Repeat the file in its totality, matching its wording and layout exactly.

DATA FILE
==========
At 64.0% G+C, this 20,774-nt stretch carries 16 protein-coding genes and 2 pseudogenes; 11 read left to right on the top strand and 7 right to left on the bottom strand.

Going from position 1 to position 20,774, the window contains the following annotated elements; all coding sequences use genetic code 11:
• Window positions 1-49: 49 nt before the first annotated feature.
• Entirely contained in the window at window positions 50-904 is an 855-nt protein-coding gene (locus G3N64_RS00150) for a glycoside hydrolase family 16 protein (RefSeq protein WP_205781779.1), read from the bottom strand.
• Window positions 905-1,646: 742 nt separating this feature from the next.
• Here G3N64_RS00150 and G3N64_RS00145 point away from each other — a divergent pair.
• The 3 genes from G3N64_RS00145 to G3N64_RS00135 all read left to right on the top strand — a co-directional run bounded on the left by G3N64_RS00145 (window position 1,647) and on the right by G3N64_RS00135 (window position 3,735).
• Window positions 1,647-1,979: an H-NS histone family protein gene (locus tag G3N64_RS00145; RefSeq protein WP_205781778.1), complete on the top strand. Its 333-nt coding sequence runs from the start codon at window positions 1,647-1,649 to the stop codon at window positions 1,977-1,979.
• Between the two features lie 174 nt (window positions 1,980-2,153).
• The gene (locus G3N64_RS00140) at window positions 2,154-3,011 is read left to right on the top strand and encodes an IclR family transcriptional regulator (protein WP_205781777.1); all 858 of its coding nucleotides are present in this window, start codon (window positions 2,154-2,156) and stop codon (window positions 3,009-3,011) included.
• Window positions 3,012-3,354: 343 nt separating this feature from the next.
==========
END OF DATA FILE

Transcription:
At 64.0% G+C, this 20,774-nt stretch carries 16 protein-coding genes and 2 pseudogenes; 11 read left to right on the top strand and 7 right to left on the bottom strand.

Going from position 1 to position 20,774, the window contains the following annotated elements; all coding sequences use genetic code 11:
• Window positions 1-49: 49 nt before the first annotated feature.
• Entirely contained in the window at window positions 50-904 is an 855-nt protein-coding gene (locus G3N64_RS00150) for a glycoside hydrolase family 16 protein (RefSeq protein WP_205781779.1), read from the bottom strand.
• Window positions 905-1,646: 742 nt separating this feature from the next.
• Here G3N64_RS00150 and G3N64_RS00145 point away from each other — a divergent pair.
• The 3 genes from G3N64_RS00145 to G3N64_RS00135 all read left to right on the top strand — a co-directional run bounded on the left by G3N64_RS00145 (window position 1,647) and on the right by G3N64_RS00135 (window position 3,735).
• Window positions 1,647-1,979: an H-NS histone family protein gene (locus tag G3N64_RS00145; RefSeq protein WP_205781778.1), complete on the top strand. Its 333-nt coding sequence runs from the start codon at window positions 1,647-1,649 to the stop codon at window positions 1,977-1,979.
• Between the two features lie 174 nt (window positions 1,980-2,153).
• The gene (locus G3N64_RS00140) at window positions 2,154-3,011 is read left to right on the top strand and encodes an IclR family transcriptional regulator (protein WP_205781777.1); all 858 of its coding nucleotides are present in this window, start codon (window positions 2,154-2,156) and stop codon (window positions 3,009-3,011) included.
• Window positions 3,012-3,354: 343 nt separating this feature from the next.